Saturday's Powerball drawing now has a jackpot of $1.6 billion, the largest ever, after no winners were announced for Wednesday night's $1.2 billion drawing.
The prize has been growing for more than three months. The odds of winning it are currently roughly one in 292.2 million, according to Powerball.
The last Powerball jackpot winner came from the $206.9 million August 3 drawing — nothing to sneeze at, but a mere fraction of the current jackpot, which would top the previous record U.S. jackpot set in January 2016. That one was also a Powerball drawing that reached $1.586 billion and was split between three winning tickets.
Lottery winners choose between receiving their winnings in an annuity — with payments over 30 years — or the more popular option, a single lump sum payment in a smaller amount. (That's the option "Shark Tank" star Kevin O'Leary says you should choose.) The lump sum payment for a Powerball player on Saturday would be $782.4 million.
Here's a look at the top lottery prizes ever won so far.
This Powerball drawing from Jan. 13, 2016, for which three winning tickets were sold, remains history's biggest lottery prize — but not for much longer. As soon as the current Powerball jackpot finds a winner, or winners, this one from five years ago will drop down to the second-biggest slot.
The winners — John and Lisa Robinson in Tennessee, Maureen Smith and David Kaltschmidt in Florida, and Marvin and Mae Acosta in California — split the full prize, giving them the option of roughly $533 million before taxes as an annuity or $327.8 million as the lump-sum payment.
The Robinsons' winning ticket was one of four they bought at a grocery store, they told NBC's TODAY show. They opted to take the lump sum. "We're not guaranteed tomorrow," says John.
The Acostas remained anonymous for months after winning but released a statement saying they were thankful for the "rare gift that has been placed in our care."
The winner of this huge drawing in October 2018 also took their time to surface. South Carolina is one of a handful of states that allows lottery winners to claim their prize anonymously, so the ticket-holder — who didn't make themselves known — finally claimed their winnings in March of the following year, just a little more than a month ahead of the deadline to come forward or risk forfeiting the prize.
What we do know is that the winner chose the cash option for their prize, taking a one-time payment of roughly $878 million. It's not a record jackpot, that number still represents the biggest payout to a single lottery winner in U.S. history.
Based on the expected tax bill, the total haul from that jackpot was likely somewhere around $491.7 million, after both federal and state taxes — a 7 percent income tax in South Carolina, plus the 37 percent federal rate. Other taxes may have also applied.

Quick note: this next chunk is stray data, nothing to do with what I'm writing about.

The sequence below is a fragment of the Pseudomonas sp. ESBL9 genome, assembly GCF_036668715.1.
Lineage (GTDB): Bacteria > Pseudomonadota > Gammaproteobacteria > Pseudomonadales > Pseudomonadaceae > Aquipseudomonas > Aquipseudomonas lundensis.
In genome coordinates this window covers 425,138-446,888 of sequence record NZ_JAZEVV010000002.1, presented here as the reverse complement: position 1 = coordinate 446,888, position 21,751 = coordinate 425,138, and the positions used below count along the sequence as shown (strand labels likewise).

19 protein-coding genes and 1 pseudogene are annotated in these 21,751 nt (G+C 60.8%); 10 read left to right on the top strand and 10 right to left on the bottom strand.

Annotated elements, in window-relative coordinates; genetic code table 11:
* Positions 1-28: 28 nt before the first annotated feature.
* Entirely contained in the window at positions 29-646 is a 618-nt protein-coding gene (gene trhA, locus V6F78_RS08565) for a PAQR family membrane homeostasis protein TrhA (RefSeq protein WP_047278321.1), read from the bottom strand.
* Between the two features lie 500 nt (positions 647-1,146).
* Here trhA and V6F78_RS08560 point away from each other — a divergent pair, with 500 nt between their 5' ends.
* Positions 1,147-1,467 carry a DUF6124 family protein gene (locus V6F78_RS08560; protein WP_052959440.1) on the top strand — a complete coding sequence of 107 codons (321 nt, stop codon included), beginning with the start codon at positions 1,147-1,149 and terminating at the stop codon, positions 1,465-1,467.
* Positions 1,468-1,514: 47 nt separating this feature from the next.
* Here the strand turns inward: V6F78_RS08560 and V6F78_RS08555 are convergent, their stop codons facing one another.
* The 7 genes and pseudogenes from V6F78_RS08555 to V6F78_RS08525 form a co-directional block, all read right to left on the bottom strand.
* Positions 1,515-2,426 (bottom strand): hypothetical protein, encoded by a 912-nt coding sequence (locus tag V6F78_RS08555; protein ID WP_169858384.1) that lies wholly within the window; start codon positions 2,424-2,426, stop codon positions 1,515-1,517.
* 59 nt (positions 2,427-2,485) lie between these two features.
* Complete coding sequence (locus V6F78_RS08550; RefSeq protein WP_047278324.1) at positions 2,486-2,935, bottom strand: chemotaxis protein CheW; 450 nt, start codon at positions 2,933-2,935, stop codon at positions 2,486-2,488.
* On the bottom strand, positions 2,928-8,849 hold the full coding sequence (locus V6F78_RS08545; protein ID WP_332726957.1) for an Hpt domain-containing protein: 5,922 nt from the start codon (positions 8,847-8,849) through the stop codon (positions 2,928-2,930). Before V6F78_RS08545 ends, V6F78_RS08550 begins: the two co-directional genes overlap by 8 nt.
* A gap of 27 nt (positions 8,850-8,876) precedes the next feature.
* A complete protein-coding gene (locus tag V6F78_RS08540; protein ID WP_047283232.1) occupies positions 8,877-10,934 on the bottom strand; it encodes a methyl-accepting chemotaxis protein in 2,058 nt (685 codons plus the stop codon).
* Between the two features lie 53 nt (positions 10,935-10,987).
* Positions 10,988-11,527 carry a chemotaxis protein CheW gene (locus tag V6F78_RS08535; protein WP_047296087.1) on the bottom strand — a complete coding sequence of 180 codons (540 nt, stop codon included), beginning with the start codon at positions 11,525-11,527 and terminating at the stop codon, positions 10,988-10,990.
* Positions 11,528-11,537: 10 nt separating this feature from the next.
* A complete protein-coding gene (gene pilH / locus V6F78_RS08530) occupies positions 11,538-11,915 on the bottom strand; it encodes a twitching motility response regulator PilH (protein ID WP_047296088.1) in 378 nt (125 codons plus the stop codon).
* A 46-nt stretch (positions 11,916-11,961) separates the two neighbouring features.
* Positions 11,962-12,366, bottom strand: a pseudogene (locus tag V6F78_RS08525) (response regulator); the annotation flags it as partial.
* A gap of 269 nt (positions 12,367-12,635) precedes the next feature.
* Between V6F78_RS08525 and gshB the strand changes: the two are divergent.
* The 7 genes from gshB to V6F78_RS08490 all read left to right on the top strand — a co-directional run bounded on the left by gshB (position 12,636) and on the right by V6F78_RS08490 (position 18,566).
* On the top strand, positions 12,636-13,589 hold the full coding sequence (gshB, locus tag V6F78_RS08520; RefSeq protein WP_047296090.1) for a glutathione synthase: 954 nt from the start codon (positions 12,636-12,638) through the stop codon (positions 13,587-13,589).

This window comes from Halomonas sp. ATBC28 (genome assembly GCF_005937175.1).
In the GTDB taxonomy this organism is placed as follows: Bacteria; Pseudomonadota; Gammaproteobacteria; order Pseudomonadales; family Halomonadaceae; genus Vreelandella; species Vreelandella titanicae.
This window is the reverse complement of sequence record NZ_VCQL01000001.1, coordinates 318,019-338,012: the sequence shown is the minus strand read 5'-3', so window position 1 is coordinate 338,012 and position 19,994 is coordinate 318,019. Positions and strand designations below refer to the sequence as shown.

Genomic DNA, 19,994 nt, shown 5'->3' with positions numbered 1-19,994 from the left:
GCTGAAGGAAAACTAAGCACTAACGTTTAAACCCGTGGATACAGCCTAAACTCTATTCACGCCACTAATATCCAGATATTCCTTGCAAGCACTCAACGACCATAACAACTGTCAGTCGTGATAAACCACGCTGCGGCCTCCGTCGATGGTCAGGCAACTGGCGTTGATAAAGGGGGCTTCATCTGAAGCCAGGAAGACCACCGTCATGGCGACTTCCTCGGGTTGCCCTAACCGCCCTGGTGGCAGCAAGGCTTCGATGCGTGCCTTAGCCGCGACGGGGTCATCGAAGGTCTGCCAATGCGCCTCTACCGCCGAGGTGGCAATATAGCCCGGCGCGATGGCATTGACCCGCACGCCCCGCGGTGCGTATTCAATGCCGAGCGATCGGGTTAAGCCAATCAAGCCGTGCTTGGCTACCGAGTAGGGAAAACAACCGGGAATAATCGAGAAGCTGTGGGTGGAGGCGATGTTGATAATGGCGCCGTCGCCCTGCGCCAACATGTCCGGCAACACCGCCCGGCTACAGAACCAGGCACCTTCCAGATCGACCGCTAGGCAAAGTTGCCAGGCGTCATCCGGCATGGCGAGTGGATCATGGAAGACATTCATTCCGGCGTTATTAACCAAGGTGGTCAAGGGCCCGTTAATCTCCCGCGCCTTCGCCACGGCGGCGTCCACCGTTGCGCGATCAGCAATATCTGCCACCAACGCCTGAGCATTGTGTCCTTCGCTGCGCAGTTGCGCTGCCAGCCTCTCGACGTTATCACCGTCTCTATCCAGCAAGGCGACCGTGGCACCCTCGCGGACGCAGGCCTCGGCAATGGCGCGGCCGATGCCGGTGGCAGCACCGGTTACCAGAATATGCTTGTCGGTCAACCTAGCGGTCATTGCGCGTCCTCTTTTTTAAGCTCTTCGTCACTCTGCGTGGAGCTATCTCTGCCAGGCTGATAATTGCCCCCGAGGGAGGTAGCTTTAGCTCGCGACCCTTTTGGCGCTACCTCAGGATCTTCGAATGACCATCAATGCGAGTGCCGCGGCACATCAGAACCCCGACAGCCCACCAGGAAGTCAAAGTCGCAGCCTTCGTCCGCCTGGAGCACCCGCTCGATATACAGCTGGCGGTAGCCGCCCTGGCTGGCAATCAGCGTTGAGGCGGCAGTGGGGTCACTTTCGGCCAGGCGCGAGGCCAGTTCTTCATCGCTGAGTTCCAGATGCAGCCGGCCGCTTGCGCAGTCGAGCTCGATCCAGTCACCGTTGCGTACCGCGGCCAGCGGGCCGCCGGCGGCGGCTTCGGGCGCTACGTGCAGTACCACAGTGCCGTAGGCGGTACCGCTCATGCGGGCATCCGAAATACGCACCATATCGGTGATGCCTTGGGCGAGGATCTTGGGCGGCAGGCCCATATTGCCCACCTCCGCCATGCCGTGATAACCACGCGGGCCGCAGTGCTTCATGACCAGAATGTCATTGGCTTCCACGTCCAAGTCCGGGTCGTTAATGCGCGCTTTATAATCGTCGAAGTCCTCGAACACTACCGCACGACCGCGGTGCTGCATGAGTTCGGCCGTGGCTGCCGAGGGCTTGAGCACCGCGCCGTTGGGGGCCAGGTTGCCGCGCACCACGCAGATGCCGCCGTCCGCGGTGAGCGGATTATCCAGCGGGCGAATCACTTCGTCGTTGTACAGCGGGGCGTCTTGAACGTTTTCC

As mentioned above, the record Powerball drawing is already the second billion-dollar jackpot of 2022. The first one topped $1.3 billion before it found a winner in July. All we know about the winning player, or players, is that they bought the lucky ticket at Speedway convenience store in Des Plaines, Illinois and they opted to take the lump sum payment option of more than $780 million, according to Mega Millions. Illinois allows lottery winners to remain anonymous, and whoever won this huge prize has chosen to remain unknown to the public.
The fourth-biggest U.S. lottery prize ever was won in a January 2021 Mega Millions drawing. But because the winning ticket was bought in Michigan, another state that allows winners to remain anonymous, it took a few months for the public to learn anything about the winners.
The ticket was reportedly purchased by four members of a lottery club in the Detroit suburb of Novi. A lawyer representing the club claimed the prize for them in March 2021.
"A club member saw a sign that the jackpot was up to $1 billion and remembered that they hadn't bought their tickets yet, so they pulled into the Kroger," Kurt Panouses, the estate lawyer and club representative, told reporters on behalf of the winners last year.
"When you play, of course you dream of winning, but the reality of it has been incredible," he said. "This kind of money will impact the families of our club members for generations to come. We plan to stay humble and pay it forward through charitable giving in southeast Michigan."
Manuel Franco bought his winning ticket in New Berlin, Wisconsin, a suburb of Milwaukee. He came forward to claim his prize in April 2019, at which point Franco told reporters he had less than $1,000 in his bank account at the time he bought his winning ticket.
Franco chose the lump sum payment option for his jackpot prize, which equaled $477 million. Wisconsin lottery officials said at the time that he would likely take home about $326 million after paying state and federal taxes.
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